Later that year Deutsche Bank was fined another USD 258 million for violating US Sanctions by conducting business with sanctioned countries such as Syria, Myanmar, Libya and Sudan. Regulators discovered that between 2000 and 2006, 27 200 dollar clearing transactions worth over USD 10.86 billion were disguised by Deutsche Bank. In addition to the fine, it was required to appoint an independent monitor and dismiss employees involved in the scandal.
In 2017 Deutsche Bank was fined USD 630 million by American and British regulators for lapses in their Anti-Money Laundering systems. Regulators say that Deutsche Bank failed to flag illegal transactions, completely lacking knowledge of who was trading what and where the money came from, known as 'Know Your Customer' (KYC). This resulted in over USD 10 billion being laundered out of Russia through 'mirror trades' between 2011 and 2015 through its Moscow, London and New York branches. Clients purchased stocks in Moscow then sold them at the same price through the London branch, with the end goal being that it would eventually be cleared through the New York branch's operations and be paid in US Dollars. Once again, as part of a consent order reached between Deutsche Bank and the New York State Department of Financial Services, Deutsche Bank was required to attain an independent monitor to review its internal compliance protocols.
Relationship with President Trump
Questions have also been raised about Deutsche Bank's relationship with President Trump. New York prosecutors subpoenaed Deutsche Bank seeking financial records that President Trump provided to it over the years, as they investigate possible fraud allegations. Their relationship goes back to the 1990's when Deutsche Bank was trying to establish itself as a mainstay in international investment banking. Deutsche Bank lent President Trump over USD 2 billion over decades despite numerous defaults up until his election. Former employees of Deutsche Bank's Anti-Money Laundering department stated that in 2016 and 2017 they flagged multiple transactions involving entities controlled by President Trump and prepared Suspicious Activity Reports, but top-level executives at the bank never escalated the alerts. Tammy McFadden, a former anti-money laundering specialist who stated she was forced out of Deutsche Bank after repeatedly raising concerns regarding internal compliance protocols stated: "You present them with everything, and nothing happens.it's the Deutsche Bank way. They are prone to discounting everything"
Corporate Governance Consequences
The various governance lapses Deutsche Bank had over the years took a toll on its share price, having declined over 80% since 2010, from as high as USD 123.60 before the 2008 financial crisis. Glass Lewis called on investors to vote against ratifying Deutsche Bank's Chairman, Paul Achleitner's actions at the Annual General Meeting due to "performance concerns". He announced, after three straight years of surviving shareholder votes to remove him, that he will step down once his term ends in 2022.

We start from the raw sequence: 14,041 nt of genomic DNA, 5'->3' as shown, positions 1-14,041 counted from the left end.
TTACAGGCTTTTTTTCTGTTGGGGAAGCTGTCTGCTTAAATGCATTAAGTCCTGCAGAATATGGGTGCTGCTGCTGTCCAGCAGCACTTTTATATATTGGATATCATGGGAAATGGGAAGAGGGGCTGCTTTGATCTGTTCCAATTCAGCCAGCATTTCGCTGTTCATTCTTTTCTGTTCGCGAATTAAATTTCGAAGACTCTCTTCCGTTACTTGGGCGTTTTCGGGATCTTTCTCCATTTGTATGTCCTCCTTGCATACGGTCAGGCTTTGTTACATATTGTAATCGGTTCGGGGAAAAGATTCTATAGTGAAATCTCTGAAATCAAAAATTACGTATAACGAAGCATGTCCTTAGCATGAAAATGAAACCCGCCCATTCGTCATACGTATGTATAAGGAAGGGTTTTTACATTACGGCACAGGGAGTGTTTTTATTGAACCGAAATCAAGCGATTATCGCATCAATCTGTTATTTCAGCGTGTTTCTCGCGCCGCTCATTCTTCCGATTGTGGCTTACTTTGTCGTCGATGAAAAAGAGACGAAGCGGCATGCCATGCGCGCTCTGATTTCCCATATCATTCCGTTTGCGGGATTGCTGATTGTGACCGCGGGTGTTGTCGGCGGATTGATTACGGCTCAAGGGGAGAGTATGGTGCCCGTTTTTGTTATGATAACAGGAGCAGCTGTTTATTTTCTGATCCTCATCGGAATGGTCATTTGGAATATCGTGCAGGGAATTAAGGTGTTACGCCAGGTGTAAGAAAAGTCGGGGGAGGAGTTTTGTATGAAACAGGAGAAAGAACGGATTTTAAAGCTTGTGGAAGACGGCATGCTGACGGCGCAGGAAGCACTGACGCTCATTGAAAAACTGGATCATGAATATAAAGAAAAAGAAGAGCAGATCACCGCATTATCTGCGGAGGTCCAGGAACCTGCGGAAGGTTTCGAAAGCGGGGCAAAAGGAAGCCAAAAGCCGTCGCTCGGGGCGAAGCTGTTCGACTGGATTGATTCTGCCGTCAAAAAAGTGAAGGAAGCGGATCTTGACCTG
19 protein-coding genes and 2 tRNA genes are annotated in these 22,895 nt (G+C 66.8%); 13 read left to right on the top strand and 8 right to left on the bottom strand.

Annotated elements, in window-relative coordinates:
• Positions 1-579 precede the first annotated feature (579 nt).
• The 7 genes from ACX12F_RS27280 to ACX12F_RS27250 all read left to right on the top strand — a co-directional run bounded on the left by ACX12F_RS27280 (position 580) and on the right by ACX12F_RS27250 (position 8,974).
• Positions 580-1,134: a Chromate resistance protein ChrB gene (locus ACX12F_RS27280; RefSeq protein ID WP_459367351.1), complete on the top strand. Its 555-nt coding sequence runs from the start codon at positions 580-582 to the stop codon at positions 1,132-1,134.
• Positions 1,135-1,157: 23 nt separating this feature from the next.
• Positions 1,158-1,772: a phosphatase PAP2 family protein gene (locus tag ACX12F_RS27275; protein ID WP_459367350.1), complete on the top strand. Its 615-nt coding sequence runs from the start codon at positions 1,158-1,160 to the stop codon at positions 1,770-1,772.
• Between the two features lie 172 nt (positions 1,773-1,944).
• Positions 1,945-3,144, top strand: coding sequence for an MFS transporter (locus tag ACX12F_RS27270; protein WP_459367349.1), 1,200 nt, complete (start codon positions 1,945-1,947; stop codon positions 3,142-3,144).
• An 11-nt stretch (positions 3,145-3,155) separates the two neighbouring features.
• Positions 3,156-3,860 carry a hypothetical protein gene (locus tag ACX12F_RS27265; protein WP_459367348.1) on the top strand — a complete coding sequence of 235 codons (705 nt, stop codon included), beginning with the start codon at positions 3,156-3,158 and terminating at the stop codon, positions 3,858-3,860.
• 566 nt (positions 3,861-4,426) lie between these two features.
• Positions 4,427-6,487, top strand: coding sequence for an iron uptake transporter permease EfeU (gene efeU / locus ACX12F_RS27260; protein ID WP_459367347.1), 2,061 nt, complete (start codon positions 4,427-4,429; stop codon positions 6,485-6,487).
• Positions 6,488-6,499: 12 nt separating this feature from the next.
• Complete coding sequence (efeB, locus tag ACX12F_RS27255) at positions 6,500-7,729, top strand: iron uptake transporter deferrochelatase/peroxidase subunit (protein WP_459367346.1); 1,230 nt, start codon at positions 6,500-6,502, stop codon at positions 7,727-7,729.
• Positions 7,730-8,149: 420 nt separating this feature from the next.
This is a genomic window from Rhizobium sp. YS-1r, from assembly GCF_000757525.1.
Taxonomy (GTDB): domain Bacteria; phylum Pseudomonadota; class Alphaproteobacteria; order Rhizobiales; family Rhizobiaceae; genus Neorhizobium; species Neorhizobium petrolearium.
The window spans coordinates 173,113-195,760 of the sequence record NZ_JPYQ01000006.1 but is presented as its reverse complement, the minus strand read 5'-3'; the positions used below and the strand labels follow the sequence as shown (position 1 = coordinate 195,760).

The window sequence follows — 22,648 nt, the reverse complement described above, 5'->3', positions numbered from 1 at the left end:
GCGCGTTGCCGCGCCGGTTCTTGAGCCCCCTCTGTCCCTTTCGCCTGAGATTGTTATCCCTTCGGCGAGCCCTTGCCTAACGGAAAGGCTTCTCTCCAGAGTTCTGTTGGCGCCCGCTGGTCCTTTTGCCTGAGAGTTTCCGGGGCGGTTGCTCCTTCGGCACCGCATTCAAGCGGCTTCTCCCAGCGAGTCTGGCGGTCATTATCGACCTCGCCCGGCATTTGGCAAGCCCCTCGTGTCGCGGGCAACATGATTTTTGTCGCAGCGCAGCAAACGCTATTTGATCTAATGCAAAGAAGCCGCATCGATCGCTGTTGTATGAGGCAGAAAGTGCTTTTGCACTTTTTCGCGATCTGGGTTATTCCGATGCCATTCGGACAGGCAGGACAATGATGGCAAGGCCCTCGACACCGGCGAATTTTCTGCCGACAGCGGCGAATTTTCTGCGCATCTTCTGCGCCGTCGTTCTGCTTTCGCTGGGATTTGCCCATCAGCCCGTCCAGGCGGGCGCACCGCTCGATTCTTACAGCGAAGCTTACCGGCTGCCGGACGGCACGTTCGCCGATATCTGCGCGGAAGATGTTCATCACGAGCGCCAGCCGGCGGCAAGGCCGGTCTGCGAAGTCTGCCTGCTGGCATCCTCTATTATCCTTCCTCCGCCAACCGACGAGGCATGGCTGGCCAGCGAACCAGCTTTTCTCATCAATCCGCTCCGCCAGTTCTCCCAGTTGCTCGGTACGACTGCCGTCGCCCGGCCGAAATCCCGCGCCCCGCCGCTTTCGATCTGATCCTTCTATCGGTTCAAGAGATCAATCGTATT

Previous CGLytics research unveiled a misalignment between pay and performance during Deutsche Bank's scandal plagued years. Deutsche Bank's Key Performance Indicators (KPI) were consistently negative between 2014 and 2018 due in part to the series of scandals. Management suspended variable renumeration to assuage shareholder concerns, yet once the bank returned profit in 2018 management immediately restored incentive payments which shareholders felt were always excessive.
Below are three graphs. The first shows Deutsche Bank's year end share prices since 2010, the second showing the relative compensation of its Chief Executive to his European counterparts between 2016 and 2018, and the third showing Deutsche Bank's CEO pay compared to performance, measured by Total Shareholder Return, over three years.
Historically, it has been difficult to quantify reputational risk as essentially these are the opportunities an institution fails to receive after bad press. The fines and consent orders levied on Deutsche Bank are easily identifiable from a regulatory perspective, and the subsequent share price decrease and fines again show the financial risk. Deutsche Bank's governance lapses highlight the importance of maintaining an honest top-down compliance culture, a good understanding of handling high risk clients, as well as the consequences if an institution fails this.
In the second part, we will examine the consent order issued by the New York Department of Financial Services regarding Deutsche Bank's relationship with Jeffrey Epstein, FBME & Danske Bank Estonia.
In the interim, how can financial institutions improve their corporate governance and gain oversight of their board effectiveness going forward? CGLytics governance data and analytics tools provide the board composition analysis companies, investors and service provides need, now and in the future, to reduce risk and ensure company success.